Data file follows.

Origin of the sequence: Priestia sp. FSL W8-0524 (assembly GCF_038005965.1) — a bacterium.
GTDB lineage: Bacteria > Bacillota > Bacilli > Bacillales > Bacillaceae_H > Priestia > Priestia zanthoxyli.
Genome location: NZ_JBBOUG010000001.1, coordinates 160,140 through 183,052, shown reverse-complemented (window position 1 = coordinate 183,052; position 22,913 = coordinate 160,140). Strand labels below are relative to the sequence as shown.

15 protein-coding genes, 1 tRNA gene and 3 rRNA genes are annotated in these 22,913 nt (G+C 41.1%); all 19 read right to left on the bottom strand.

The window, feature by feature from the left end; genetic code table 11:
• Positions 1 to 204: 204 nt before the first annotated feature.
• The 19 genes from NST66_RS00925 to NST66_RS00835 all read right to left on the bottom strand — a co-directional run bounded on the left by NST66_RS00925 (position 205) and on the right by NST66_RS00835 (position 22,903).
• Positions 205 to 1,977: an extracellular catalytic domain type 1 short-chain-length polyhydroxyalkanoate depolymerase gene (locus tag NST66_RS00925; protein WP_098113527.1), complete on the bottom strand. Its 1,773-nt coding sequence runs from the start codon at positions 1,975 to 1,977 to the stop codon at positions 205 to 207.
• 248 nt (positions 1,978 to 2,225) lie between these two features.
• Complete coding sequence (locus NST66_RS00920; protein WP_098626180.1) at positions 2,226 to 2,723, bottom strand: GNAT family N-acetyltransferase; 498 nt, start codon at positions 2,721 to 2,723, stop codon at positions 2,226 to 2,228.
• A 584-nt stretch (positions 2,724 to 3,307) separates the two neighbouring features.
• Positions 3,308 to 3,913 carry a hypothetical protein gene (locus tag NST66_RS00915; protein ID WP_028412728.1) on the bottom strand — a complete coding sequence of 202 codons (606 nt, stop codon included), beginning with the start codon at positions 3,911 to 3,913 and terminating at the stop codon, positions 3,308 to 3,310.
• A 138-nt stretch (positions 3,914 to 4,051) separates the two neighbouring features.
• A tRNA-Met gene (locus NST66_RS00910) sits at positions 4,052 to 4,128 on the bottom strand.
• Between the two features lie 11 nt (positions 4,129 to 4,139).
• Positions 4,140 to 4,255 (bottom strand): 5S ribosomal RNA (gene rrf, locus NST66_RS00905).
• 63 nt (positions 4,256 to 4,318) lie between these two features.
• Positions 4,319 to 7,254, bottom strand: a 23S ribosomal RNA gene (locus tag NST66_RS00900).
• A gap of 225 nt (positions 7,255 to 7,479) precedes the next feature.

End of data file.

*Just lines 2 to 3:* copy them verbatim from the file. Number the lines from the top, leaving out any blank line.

GTDB lineage: Bacteria > Bacillota > Bacilli > Bacillales > Bacillaceae_H > Priestia > Priestia zanthoxyli.
Genome location: NZ_JBBOUG010000001.1, coordinates 160,140 through 183,052, shown reverse-complemented (window position 1 = coordinate 183,052; position 22,913 = coordinate 160,140). Strand labels below are relative to the sequence as shown.